Why would anyone want temporary dentures? Why not make the final dentures straight away and be done with it? It looks like short-term dentures could take up more time and cost more money!
Well, you're right on the first point - they DO take up more time.
But they offer us a way of getting a much better long-term result! So you have to be willing to trade some of your time in the shape of extra visits to the dentist's office. This process lets both you and the dentist try out a possible design, and refine it.
As far as extra cost goes, yes, they DO cost a little extra. But I think the final results make it a very worthwhile investment.
What are the situations where temporary dentures might be useful? And what are these dentures like?
As the name implies, temporary dentures are temporary. They are not intended to last for long. For this reason, they are usually made of a less expensive grade of acrylic, and rarely involve expensive metal alloys. Also, they usually have a more economical grade of teeth on them, rather than very expensive "designer" acrylic teeth.
Because of these things, the denture is less expensive to make. It won't last as long as a normal denture, but that's OK because they only have to last a few months!
When might your dentist recommend a temporary denture?
There are basically 3 situations;
1. Waiting for something to heal. You may have had one or more teeth extracted, or a dental implant put in. If it is a front tooth, you will want to get a new front tooth in that gap as quickly as possible! These dentures can also be called immediate dentures, because they are put in at the same appointment as your tooth or teeth are removed.
When you have had a tooth or teeth extracted, it is better to hold off before making the final long-term teeth. If the dentist thinks that the gum is going to shrink or change shape, for example, he may recommend making temporary dentures first, to give you replacement teeth while the healing takes place.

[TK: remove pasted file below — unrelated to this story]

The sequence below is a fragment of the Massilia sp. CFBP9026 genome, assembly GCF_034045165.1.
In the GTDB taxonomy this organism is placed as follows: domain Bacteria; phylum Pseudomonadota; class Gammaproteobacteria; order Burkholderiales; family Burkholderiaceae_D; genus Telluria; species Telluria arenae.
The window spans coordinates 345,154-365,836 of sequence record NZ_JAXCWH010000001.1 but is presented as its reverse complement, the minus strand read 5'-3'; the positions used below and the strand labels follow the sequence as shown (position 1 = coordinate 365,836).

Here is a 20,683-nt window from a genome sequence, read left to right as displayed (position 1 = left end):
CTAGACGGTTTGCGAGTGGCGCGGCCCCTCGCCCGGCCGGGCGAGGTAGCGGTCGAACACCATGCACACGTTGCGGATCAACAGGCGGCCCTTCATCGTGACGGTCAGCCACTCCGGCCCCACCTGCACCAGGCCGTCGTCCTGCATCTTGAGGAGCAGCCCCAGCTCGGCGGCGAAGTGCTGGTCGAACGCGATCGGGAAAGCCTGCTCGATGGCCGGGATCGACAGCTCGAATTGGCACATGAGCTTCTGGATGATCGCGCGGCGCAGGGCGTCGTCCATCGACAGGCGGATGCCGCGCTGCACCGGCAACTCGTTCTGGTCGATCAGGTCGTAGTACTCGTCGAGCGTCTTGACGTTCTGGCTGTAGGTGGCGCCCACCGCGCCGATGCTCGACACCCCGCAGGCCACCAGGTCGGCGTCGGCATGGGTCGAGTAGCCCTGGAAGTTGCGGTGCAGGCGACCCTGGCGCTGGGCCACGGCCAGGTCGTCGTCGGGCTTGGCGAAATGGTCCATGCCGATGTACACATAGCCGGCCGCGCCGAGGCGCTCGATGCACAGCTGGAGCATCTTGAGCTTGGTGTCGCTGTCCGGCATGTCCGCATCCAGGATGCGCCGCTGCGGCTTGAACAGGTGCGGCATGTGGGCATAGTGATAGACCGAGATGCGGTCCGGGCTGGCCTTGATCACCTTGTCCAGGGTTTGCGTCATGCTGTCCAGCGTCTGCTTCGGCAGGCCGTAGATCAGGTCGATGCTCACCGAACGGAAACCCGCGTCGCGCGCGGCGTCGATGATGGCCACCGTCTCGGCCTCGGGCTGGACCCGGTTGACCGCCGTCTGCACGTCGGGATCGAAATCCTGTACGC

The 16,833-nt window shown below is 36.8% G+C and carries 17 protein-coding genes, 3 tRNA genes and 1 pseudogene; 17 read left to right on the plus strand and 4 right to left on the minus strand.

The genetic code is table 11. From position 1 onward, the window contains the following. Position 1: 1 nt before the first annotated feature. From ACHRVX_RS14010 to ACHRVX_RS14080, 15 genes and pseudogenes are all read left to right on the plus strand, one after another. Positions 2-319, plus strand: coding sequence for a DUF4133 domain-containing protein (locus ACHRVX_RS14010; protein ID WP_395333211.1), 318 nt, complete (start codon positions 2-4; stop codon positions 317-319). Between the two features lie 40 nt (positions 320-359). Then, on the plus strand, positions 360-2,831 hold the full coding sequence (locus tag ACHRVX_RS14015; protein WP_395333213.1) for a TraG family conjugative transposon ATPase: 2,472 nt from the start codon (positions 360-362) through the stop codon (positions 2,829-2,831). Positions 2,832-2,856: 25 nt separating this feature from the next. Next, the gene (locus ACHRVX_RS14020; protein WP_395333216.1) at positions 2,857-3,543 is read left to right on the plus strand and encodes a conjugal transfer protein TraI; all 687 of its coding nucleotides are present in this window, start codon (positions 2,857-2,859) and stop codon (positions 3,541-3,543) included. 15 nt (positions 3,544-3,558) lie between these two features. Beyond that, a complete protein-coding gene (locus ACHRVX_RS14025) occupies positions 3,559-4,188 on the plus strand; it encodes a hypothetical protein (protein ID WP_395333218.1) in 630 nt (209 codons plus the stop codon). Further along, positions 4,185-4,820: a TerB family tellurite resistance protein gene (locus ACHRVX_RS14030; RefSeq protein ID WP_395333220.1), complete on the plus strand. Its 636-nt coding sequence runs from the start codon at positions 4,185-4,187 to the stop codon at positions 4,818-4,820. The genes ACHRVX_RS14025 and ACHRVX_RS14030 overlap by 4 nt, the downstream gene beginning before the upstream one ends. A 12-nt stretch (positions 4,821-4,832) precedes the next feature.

By giving the gum time to heal up and reach it's final shape, the final denture or bridge will be a much better fit. That means it will last much longer before it has to be replaced. When you have had several teeth out, it usually takes around 6 months for the jaw bone and gum to heal and reach a stable shape.
If you have had an implant put in, the dentist is waiting for the bone around the implant to heal firmly, to support the implant. It literally becomes fused to the bone.You can read more about this at Dental Implant Healing.
2. Trial denture; This can be very useful if you want to get new dentures that are significantly different from the ones you already have, and are used to. For example, you may want to have the front teeth longer, if they have become very worn down.
But changing the length or position of teeth on a denture when you have become used to the old dentures can take quite a bit of getting used to. The new teeth will feel very strange at first, and it may take months before you adapt and become comfortable.